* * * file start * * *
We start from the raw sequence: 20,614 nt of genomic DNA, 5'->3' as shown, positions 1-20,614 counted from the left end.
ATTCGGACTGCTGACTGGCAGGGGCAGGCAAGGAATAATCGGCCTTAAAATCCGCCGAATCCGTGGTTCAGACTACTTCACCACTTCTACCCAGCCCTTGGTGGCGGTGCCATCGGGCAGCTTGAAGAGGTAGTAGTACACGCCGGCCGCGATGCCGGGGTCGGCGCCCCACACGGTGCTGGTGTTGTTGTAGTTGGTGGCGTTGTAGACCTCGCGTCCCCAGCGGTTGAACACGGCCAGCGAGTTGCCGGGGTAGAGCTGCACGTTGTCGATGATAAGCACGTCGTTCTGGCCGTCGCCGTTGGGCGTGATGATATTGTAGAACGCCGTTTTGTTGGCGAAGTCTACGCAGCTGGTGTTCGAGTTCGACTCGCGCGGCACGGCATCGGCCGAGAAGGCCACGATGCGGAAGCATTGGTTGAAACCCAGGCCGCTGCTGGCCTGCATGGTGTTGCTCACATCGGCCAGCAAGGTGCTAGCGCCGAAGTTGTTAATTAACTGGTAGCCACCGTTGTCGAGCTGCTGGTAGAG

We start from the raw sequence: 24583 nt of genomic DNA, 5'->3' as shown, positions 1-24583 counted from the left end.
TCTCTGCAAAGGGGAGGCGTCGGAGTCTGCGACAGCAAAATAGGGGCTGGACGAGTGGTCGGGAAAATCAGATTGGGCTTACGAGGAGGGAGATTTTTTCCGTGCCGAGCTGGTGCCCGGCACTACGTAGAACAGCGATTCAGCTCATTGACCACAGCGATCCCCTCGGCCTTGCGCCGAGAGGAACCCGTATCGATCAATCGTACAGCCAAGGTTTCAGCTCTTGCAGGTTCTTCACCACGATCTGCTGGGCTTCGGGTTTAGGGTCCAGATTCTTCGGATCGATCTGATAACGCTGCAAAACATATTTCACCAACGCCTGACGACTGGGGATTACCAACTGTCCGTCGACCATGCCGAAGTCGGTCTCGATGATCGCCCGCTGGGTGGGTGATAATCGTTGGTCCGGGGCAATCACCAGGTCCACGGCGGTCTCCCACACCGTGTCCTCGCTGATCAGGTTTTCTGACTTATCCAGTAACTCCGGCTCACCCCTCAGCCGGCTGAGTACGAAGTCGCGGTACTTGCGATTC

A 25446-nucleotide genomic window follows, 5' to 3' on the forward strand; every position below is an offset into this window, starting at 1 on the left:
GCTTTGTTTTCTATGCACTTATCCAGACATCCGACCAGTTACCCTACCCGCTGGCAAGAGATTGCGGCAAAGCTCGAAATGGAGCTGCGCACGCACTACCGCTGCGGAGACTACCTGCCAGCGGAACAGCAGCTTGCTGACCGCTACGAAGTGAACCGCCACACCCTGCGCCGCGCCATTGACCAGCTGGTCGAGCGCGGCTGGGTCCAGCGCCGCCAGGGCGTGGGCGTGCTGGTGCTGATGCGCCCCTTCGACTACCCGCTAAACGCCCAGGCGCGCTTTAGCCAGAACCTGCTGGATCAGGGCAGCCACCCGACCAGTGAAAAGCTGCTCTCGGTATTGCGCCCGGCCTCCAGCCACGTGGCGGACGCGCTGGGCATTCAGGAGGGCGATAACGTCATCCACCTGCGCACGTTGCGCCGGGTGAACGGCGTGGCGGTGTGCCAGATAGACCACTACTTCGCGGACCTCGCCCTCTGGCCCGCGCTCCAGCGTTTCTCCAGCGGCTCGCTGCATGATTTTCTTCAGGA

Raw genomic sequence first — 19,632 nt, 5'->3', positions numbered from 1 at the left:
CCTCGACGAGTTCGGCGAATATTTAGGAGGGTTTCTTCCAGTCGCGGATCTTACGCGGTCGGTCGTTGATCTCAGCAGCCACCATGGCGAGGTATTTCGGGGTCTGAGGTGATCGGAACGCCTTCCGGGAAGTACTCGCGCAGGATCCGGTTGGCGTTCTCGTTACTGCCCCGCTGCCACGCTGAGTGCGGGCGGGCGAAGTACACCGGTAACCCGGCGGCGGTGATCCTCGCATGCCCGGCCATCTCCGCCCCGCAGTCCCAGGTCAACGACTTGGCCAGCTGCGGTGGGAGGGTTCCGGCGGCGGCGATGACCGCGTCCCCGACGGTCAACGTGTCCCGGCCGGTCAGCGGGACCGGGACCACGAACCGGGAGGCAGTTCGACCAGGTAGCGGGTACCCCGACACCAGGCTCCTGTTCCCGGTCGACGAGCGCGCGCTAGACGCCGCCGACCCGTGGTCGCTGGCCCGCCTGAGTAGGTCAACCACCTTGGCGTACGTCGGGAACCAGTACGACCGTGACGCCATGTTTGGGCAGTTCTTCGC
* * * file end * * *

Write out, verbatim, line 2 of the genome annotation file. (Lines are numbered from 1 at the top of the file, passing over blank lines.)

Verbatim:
ATTCGGACTGCTGACTGGCAGGGGCAGGCAAGGAATAATCGGCCTTAAAATCCGCCGAATCCGTGGTTCAGACTACTTCACCACTTCTACCCAGCCCTTGGTGGCGGTGCCATCGGGCAGCTTGAAGAGGTAGTAGTACACGCCGGCCGCGATGCCGGGGTCGGCGCCCCACACGGTGCTGGTGTTGTTGTAGTTGGTGGCGTTGTAGACCTCGCGTCCCCAGCGGTTGAACACGGCCAGCGAGTTGCCGGGGTAGAGCTGCACGTTGTCGATGATAAGCACGTCGTTCTGGCCGTCGCCGTTGGGCGTGATGATATTGTAGAACGCCGTTTTGTTGGCGAAGTCTACGCAGCTGGTGTTCGAGTTCGACTCGCGCGGCACGGCATCGGCCGAGAAGGCCACGATGCGGAAGCATTGGTTGAAACCCAGGCCGCTGCTGGCCTGCATGGTGTTGCTCACATCGGCCAGCAAGGTGCTAGCGCCGAAGTTGTTAATTAACTGGTAGCCACCGTTGTCGAGCTGCTGGTAGAG